This entire mess—and yes, I’m calling it a mess—brings Star Wars into the realm of pointless character resurrections to drive sales.  It also revives the eternal frustrations I have with Star Wars fandom.  Since Maul was by far one of the coolest and most bad-ass characters in the prequel trilogy, the news that he would return to the franchise was understandably received with fan praise.  At the same time, others started to look at how this affects the overall quality of the franchise and aired their opinions.  In response to critical fans, some blogs, including Star Wars Underworld, questioned the “fandom” of people with differing opinions.  While I appreciate a discussion on how they plan to resurrect a character and do it well, it’s certainly not the first time that the Star Wars social media sphere has played the card of questioning how someone can be a fan of something while being critical: the hosts of The ForceCast did it numerous times before I stopped listening to the podcast back in May.

While other subsets of science-fiction and fantasy fandom can somewhat easily accept both positive and negative criticism toward the franchise of their choice, some Star Wars fans tend to follow the line of reasoning that if “you’re not with with us, you’re against us.”  It’s all fun and games until you disagree with Uncle George and refuse to drink the blue milk, and I’ve already seen backlash from refusing to buy the Star Wars Blu-Rays and my decision not to support the 3-D re-releases.  Having intelligent discussions about the positives and negatives of a franchise is one thing, but I cannot support attacking each other for having differing opinions.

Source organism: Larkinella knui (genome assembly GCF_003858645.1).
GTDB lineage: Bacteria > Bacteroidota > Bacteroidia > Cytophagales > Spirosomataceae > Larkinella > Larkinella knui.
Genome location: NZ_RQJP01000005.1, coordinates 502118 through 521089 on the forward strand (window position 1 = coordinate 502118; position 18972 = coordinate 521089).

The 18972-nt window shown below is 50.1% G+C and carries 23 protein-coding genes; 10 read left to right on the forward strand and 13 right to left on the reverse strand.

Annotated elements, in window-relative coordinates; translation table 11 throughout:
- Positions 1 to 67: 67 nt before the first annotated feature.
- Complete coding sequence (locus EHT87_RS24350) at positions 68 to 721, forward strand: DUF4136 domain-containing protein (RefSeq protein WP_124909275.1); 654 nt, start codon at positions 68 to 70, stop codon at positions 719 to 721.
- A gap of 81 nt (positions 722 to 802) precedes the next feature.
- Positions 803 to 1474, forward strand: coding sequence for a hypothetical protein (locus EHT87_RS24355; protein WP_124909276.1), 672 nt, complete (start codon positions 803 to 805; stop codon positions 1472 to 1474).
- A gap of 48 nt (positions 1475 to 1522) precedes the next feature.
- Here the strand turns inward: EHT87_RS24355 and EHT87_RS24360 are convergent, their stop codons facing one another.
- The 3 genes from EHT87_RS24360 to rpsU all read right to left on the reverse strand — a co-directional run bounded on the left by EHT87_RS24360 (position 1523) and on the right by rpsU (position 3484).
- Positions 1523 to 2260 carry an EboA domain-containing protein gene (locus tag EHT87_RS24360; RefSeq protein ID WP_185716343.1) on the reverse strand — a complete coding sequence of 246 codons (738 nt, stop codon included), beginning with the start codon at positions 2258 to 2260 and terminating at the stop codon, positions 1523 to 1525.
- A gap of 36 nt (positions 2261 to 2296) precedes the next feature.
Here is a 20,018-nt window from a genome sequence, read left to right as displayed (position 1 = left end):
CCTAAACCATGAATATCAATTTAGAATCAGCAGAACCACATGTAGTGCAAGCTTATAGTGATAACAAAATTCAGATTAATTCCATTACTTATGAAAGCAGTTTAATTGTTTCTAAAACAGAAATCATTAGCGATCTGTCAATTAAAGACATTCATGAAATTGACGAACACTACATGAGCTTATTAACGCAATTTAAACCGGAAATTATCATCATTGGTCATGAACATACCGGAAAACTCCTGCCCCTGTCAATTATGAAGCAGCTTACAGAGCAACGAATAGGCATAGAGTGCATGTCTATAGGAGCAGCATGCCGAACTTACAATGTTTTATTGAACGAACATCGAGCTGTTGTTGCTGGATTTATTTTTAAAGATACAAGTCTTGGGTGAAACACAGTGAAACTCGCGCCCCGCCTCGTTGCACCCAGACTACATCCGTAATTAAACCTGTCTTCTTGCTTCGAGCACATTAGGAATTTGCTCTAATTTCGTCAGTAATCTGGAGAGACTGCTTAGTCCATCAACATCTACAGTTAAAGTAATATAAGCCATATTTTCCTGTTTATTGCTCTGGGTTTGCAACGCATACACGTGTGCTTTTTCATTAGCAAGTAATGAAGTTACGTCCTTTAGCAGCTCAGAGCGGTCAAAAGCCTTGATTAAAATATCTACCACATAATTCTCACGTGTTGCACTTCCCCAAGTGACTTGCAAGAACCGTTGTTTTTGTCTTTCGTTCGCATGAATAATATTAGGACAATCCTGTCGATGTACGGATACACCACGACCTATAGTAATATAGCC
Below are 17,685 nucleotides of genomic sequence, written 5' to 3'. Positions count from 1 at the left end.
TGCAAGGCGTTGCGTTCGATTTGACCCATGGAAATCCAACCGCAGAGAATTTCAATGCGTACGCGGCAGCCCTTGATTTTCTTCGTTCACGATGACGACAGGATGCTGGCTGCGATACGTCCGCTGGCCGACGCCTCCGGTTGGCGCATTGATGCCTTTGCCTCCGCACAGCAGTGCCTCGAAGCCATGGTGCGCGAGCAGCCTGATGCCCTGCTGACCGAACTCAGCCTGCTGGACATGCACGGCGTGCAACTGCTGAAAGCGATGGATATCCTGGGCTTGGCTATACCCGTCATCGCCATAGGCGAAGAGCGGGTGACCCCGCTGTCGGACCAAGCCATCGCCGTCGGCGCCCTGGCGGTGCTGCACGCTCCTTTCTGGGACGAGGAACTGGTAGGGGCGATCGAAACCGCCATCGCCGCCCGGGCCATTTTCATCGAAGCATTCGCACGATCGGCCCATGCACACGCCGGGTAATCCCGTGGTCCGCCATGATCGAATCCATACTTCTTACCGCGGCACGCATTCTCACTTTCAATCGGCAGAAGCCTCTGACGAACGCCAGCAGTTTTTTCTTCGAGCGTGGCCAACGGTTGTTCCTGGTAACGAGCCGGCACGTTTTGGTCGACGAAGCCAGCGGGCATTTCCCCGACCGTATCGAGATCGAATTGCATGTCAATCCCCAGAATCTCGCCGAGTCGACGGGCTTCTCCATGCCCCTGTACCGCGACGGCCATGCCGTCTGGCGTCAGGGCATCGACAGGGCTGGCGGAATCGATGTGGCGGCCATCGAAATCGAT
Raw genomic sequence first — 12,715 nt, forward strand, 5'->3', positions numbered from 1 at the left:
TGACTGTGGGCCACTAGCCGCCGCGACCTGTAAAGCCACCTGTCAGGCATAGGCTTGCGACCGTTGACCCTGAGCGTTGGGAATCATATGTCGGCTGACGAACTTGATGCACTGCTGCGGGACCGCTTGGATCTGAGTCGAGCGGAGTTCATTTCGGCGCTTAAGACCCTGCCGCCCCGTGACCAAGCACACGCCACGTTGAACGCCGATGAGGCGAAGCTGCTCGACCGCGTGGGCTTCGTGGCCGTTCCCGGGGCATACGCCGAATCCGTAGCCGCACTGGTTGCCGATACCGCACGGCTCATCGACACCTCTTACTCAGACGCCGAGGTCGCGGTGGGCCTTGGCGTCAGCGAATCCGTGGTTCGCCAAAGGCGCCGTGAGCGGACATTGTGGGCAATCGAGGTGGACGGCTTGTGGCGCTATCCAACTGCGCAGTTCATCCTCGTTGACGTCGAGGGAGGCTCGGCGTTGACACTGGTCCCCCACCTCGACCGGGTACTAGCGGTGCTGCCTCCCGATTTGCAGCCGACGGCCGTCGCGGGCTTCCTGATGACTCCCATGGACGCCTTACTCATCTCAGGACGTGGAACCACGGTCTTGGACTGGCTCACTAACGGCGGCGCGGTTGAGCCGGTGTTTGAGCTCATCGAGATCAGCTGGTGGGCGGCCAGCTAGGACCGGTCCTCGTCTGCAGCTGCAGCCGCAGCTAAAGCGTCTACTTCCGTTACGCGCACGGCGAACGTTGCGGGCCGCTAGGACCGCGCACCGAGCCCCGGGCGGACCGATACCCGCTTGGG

The bigger problem I have with this is an issue that has plagued comic book franchises for decades, and that is in the pointless death and resurrection of characters.  In real life, religious beliefs aside, death is pretty permanent.  In storytelling, death is a result of failure, the completion of a heroic journey, or the motivation to start that journey.  In a smaller subset, that death results in a significant change of character dynamics—such as regenerations in Doctor Who, or the evolution of Gandalf in Lord of the Rings or Obi-Wan Kenobi in Star Wars—but those deaths still carry the impact of the end of a journey and how it affects the characters around them.

Simply put, to reverse a death negates that impact and cheapens the victory for the winners.